"Sometimes, when you live in an underprivileged area, you limit yourself to what you think you can be, to what you think you can achieve. But you can always have a dream."
That's the philosophy of Angela Helena Carvalho de Sa, a 23-year-old who spends as much time as she can helping others achieve their dreams. She's proud of her work yet hesitant to give herself any credit.
"It often feels like I'm not doing enough," she says.
Actually, it seems the opposite is true. Carvalho de Sa is earning her degree in clinical psychology at the Catholic University of Angola. She works with Kalemba Radical, an organization that keeps kids off the streets through extreme sports. She helped start a mentoring program for young women called Projecto O Testemunho. Ever since her second year of college, she has been volunteering at an orphanage for girls — tutoring in math, science and geography.
Then there are the annual trips Carvalho de Sa and other volunteers take to poor areas in other provinces — and that hooked her on community service. They'll stay for two weeks before school starts, reviewing what the students (from primary school to high school) learned over the past school year and preparing them for their classes. The parents live well below the poverty line and often have to walk around 7 miles round trip to get to work, but they give the volunteers whatever food they can spare. Carvalho de Sa describes these people as some of the happiest she's ever seen and calls the trip her a "cleansing experience."
"I cannot be here complaining about my life," she says. "These people, who in my point of view are going through hardship bigger than mine, are happy and can see the silver lining."
Carvalho de Sa is particularly interested in the role of women. After receiving a scholarship called "Women Changing the Face of Leadership" through the Study of the U.S. Institutes (part of the U.S. State Department), she was put in touch with the U.S. Embassy in Angola, which connected her to three other young women with similar interests. Together they created Testemunho (Testimony).
The testimony comes from mentors who speak to a group of 25 women selected for the program (mostly from a troubled area of Luanda called Cazenga).The speakers have included doctors, lawyers, a hair activist (who advocates for the appreciation of natural hair vs. treated hair), a secretary who worked her way up to the boardroom (and now owns her own company). The idea is to give the women insights and skills so they can build their own career.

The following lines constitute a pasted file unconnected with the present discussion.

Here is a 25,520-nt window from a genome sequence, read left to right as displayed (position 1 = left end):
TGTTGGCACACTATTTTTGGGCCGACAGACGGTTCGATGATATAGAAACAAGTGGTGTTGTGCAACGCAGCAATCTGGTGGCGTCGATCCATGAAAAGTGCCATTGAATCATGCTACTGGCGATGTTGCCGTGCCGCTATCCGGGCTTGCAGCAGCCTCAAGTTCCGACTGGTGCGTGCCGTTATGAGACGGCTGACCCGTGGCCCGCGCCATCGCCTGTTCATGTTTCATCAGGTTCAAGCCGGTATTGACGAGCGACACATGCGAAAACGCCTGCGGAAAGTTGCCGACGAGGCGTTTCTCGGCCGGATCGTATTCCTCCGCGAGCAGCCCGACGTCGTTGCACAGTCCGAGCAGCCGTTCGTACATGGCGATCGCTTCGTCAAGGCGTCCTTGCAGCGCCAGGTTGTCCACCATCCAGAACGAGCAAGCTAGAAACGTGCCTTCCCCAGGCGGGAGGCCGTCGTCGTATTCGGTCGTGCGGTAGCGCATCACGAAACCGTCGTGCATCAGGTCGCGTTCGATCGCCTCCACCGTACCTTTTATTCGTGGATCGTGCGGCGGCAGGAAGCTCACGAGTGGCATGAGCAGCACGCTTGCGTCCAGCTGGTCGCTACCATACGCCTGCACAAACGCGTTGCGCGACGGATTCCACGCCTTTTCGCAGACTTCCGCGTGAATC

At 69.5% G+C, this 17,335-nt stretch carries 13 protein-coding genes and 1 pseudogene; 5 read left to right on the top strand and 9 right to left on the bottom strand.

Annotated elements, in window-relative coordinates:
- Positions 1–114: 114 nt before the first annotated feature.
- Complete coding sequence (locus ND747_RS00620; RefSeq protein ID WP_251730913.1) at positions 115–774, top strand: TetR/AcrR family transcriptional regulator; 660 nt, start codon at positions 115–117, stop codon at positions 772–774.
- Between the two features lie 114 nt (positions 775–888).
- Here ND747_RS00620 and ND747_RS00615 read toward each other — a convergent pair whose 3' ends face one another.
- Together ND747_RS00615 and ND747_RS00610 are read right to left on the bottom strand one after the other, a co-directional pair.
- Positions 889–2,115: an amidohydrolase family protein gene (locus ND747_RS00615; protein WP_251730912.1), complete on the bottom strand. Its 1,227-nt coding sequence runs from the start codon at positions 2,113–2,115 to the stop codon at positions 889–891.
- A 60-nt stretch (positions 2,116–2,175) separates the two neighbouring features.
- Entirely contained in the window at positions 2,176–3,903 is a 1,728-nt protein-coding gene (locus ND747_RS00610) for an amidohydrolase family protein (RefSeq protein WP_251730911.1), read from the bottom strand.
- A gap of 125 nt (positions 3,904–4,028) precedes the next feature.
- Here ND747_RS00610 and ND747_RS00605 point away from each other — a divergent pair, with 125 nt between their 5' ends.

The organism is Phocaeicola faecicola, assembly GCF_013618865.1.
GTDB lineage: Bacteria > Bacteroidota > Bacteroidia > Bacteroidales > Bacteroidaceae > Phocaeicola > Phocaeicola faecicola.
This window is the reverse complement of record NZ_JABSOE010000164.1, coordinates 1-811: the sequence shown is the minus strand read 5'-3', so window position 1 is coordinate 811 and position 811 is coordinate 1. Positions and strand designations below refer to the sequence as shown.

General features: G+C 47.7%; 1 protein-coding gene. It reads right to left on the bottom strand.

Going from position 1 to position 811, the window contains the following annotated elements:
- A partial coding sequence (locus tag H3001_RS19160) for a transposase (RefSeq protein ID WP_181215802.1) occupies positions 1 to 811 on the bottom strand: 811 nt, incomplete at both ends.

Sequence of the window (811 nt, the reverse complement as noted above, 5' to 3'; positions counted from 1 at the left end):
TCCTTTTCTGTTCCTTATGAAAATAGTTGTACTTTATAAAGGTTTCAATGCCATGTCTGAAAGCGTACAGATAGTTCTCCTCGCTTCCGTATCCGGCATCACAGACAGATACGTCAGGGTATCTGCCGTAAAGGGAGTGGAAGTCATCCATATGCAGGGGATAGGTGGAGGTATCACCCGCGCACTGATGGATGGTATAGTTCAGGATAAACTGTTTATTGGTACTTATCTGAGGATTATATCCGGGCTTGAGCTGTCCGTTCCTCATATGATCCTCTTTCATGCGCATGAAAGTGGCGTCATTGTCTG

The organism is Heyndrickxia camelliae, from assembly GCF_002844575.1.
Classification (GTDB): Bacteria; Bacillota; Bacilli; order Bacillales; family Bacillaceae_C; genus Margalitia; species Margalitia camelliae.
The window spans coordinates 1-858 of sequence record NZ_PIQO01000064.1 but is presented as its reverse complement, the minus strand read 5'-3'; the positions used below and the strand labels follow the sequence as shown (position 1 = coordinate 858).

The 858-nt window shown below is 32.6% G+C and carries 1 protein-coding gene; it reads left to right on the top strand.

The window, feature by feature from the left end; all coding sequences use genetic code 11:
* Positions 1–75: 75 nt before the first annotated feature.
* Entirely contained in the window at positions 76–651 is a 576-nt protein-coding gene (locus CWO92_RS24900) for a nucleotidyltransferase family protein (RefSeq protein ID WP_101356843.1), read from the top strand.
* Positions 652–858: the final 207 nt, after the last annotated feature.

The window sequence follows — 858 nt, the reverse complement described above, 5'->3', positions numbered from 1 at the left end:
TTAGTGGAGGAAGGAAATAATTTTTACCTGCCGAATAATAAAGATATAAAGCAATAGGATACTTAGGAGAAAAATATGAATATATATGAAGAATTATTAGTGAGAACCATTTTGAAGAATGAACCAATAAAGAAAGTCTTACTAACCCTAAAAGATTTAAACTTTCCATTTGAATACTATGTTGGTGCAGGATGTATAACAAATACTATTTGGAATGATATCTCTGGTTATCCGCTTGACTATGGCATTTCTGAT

"Women are the central figure that connects the family," Carvalho de Sa says. "If you're empowering a woman, you're also empowering a whole community. And especially when you start with young women, they will make a great impact."
This busy young Angolan is also getting into sports activism, helping a group called Kalemba. Its founder, a photographer named Tchiyna Martos, noticed Angolan children were hopping on wooden boards, riding waves close to the shore, combining surf and skateboard moves. The kids might not have realized it but they were participating in a sport called skimboarding.
Kalemba (the name for the bigger waves) embraced the phenomenon, providing boards and wetsuits for skimboarding children. The idea is to use the sport to keep youngsters out of trouble. Parents are informed about practice schedules so there can be no question where their kids are. The organization has grown to include skateboarding, rollerblading and surfing. Sponsorship comes from Sumol + Compal, a Portuguese beverage company, and Sogester, a terminal management company on the Port of Luanda.
Carvalho de Sa helps plan the Kalemba International Skimboarding Competition each year, which attracts skimboarders from all over the world even though there isn't any prize money.
Carvalho de Sa wouldn't be involved if there wasn't an educational aspect. If there is an important holiday on the horizon, like International Children's Day, the Kalemba kids are asked to write a one-page paper about its importance. Sogester provided a white stationary trailer with computers and Wi-Fi so the kids can complete Kalemba's assignments and other homework. Some kids who joined the program when it started four years ago are now old enough to think about college. And Carvalho de Sa is very proud that Kalemba is helping them succeed in school.
"No one can ever take from you what you have learned," she says. "Material things can get stolen, lost in fire, lost in a flood. But what you have up here, in your brain, that is yours."